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Comprehension Booster: Summary of Research and Supporting Scientific Evidence

Comprehension Booster is an educational program designed to improve reading comprehension and listening comprehension for children aged 7 – 14.  It provides students with a personalised learning environment in which they can obtain interactive practice in reading (or listening to) and understanding texts of different genres and varying difficulty.  The emphasis in the program is on building the advanced comprehension skills that are required for extracting key information from texts, extending vocabulary, applying inferential thinking and assimilating complex ideas.

Comprehension Booster comprises 140 passages of graded difficulty, 70 of which are fiction passages (narrative texts) and 70 are non-fiction passages (informational texts).  Vocabulary support is provided on request for up to 1800 unusual or difficult words.  Each passage is followed by multiple choice comprehension questions.  The program incorporates digitised speech recordings enabling each passage and questions to be read, listened to, or read while listening.  Comprehension Booster is particularly beneficial for pupils with comprehension difficulties, but the program is suitable for all students in the designated age range, for whom it helps to improve reading speed, vocabulary knowledge, thinking, and memory skills.  The program generates progress charts so that the child’s gains in reading comprehension, vocabulary development and reading speed can be monitored.

Although the development of reading comprehension skills is an integral part of the National Literacy Strategy, national statistics indicate that developing effective reading comprehension remains a huge educational challenge.  In England, SATs results show that 20% of 11-year-olds have poor reading comprehension.  As children get older, the problem gets worse rather than better: by 14 years of age 33% of pupils have unsatisfactory reading comprehension.  National surveys have revealed that over 25% of adults in the UK have serious problems with reading, and in the vast majority of cases the chief difficulty is in understanding what is read.  The occupational opportunities of these individuals are limited to labour-intensive unskilled jobs and they are at high risk of unemployment.  Getting children to read more, especially at home, is one important strategy for rectifying this problem, but this can be very difficult to achieve.  A survey on the reading habits of over 8,000 primary and secondary schoolchildren carried out by the National Literacy Trust found that less than 50% read every day or almost every day, over 30% of children read outside school less than once a week, and 15% rarely read outside school at all.  It can be hard for teachers or parents to make reading a sufficiently attractive pursuit to compete with television, social networking or computer games.  The National Literacy Trust survey revealed that over 90% of children have access to a computer at home, and about 50% of pupils said that the availability of reading games would encourage them to read more.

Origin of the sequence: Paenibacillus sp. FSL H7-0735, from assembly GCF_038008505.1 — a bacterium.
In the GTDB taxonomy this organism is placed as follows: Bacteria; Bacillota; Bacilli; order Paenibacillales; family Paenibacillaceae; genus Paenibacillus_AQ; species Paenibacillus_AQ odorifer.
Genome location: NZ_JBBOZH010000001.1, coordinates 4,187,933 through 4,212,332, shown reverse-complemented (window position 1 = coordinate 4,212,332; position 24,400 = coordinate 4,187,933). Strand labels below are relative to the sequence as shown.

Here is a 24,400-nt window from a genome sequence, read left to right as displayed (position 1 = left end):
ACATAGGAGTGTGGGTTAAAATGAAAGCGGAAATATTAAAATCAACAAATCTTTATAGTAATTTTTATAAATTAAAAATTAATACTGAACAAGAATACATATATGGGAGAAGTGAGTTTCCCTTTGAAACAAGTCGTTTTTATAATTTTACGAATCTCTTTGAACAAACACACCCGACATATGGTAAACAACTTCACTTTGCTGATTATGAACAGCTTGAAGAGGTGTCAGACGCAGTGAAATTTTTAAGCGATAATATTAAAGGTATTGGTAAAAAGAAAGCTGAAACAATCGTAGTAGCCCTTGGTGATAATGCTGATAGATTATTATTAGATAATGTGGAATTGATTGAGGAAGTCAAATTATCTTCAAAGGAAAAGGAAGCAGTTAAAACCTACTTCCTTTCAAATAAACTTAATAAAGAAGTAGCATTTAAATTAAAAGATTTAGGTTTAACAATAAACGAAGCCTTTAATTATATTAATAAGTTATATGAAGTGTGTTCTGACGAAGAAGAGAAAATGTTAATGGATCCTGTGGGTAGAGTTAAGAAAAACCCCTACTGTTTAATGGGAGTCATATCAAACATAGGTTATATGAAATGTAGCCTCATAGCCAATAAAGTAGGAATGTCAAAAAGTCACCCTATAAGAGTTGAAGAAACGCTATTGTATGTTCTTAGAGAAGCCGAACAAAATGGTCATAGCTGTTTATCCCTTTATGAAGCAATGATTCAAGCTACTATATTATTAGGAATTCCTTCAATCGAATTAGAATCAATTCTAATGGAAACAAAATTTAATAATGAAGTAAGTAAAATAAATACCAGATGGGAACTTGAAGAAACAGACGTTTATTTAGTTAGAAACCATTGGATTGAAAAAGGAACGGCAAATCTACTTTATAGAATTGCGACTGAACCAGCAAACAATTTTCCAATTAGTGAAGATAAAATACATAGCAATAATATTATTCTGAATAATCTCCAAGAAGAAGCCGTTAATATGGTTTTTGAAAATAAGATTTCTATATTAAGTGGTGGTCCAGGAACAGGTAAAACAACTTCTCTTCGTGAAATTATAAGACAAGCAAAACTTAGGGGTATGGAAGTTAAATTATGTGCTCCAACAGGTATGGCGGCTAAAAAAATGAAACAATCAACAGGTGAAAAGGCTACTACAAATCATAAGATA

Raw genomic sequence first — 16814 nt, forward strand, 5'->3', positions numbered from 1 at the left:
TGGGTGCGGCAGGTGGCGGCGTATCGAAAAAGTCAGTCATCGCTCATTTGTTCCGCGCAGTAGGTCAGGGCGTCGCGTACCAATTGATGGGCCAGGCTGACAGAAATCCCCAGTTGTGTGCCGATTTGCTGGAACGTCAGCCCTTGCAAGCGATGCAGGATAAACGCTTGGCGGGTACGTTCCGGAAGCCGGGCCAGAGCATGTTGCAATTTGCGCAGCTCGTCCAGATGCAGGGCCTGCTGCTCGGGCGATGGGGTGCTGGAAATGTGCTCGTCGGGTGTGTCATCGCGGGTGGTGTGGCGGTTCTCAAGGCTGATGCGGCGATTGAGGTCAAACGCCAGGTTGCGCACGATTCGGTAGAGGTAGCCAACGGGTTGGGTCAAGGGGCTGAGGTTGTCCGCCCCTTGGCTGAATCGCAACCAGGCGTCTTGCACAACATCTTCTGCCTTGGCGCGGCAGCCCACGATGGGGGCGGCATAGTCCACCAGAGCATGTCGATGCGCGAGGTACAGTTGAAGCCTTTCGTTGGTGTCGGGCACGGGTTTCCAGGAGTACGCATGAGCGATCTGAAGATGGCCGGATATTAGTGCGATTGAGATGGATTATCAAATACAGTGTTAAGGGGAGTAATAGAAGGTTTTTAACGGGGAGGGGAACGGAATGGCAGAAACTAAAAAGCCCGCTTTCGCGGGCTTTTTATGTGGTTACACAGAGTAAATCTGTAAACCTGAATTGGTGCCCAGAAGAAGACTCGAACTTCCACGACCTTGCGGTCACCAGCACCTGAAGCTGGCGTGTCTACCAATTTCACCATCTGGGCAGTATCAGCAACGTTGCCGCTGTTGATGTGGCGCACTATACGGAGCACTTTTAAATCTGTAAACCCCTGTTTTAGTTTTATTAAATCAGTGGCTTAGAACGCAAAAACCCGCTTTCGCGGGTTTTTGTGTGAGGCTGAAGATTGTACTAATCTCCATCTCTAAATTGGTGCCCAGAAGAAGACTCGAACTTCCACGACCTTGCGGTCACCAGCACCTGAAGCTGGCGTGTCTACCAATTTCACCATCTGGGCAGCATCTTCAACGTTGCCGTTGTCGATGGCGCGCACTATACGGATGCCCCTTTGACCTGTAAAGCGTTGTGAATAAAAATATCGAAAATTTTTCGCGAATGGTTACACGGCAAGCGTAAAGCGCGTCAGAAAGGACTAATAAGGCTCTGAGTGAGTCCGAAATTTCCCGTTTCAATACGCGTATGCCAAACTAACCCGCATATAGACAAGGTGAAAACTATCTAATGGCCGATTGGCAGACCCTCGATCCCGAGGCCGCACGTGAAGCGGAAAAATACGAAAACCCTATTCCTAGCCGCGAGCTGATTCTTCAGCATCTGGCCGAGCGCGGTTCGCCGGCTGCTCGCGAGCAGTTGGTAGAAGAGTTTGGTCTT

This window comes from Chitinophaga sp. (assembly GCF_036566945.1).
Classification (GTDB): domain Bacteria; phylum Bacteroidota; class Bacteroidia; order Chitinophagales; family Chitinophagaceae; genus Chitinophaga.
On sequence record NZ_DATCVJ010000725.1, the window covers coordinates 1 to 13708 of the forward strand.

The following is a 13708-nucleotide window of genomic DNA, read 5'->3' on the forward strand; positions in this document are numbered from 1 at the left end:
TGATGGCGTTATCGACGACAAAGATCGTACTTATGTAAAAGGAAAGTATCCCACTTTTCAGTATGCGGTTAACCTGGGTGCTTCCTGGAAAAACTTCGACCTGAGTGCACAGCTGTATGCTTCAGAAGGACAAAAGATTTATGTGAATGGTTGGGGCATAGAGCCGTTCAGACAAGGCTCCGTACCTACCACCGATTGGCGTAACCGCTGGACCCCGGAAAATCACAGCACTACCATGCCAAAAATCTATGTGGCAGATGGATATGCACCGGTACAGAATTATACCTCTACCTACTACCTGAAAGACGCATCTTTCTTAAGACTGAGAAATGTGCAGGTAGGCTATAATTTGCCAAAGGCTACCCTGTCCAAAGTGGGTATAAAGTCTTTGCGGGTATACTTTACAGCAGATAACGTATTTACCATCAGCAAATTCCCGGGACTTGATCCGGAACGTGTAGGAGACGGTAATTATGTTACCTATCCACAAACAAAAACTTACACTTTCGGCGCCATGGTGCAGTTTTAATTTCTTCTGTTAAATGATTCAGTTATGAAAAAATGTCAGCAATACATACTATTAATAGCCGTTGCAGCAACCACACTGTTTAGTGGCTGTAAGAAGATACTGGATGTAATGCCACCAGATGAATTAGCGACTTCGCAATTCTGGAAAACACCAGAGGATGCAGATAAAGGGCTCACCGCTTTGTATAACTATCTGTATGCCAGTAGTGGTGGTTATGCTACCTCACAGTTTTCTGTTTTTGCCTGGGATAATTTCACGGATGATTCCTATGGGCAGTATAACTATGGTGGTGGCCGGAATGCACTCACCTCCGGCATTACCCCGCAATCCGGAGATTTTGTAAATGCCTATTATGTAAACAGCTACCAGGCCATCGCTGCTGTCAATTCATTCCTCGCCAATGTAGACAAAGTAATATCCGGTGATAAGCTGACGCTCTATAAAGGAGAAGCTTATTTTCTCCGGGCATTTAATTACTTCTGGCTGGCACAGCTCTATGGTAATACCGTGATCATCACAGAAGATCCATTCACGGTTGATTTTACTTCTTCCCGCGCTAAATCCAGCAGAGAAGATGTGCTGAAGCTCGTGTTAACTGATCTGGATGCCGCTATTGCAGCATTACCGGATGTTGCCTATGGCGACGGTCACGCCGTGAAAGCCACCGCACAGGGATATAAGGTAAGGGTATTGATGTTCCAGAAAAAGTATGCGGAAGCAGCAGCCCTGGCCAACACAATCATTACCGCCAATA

Research has uncovered a number of key factors that contribute to poor reading comprehension.  Amongst these factors the most important are: lack of fluency, limited vocabulary, weak memory skills, and undeveloped thinking skills (especially inferential thinking).  Comprehension Booster has been specifically designed to address the typical problems of poor comprehenders by providing plenty of enjoyable interactive practice with a wide variety of interesting and challenging texts, opportunities to acquire new vocabulary, to develop working memory, and to learn the thinking skills required for a fluent processing and understanding of complex texts.

An independent review of the effectiveness of Comprehension Booster was carried out by primary teacher John Dabell for the professional education journal Teach Primary and published in 2010.  The review’s author pointed out that “Active reading is one of the most important skills primary children can develop. At its simplest, reading is an interactive process between the reader and the scribbles on the page that results in meaning. The reader uses knowledge, skills, and strategies to determine what that meaning is. Understanding is the raison d’être of reading; and learning to understand is the enjoyable and rewarding part of learning to read. Comprehension is king.”  The review highlights the many ways in which the program can be used in the classroom and at home to help develop good reading comprehension skills.  The reviewer praised the wide collection of enjoyable, well-written and engaging texts contained in the program and dovetailed to children’s ability and age.  He also noted that teaching plans for individuals, groups or the whole class can be set with ease.

For further information on the research behind Comprehension Booster see Chapter 1 of the Comprehension Booster Manual.

Fact Sheet 11 contains a more extensive list of scientific publications that related to the development of the Lucid programs.  


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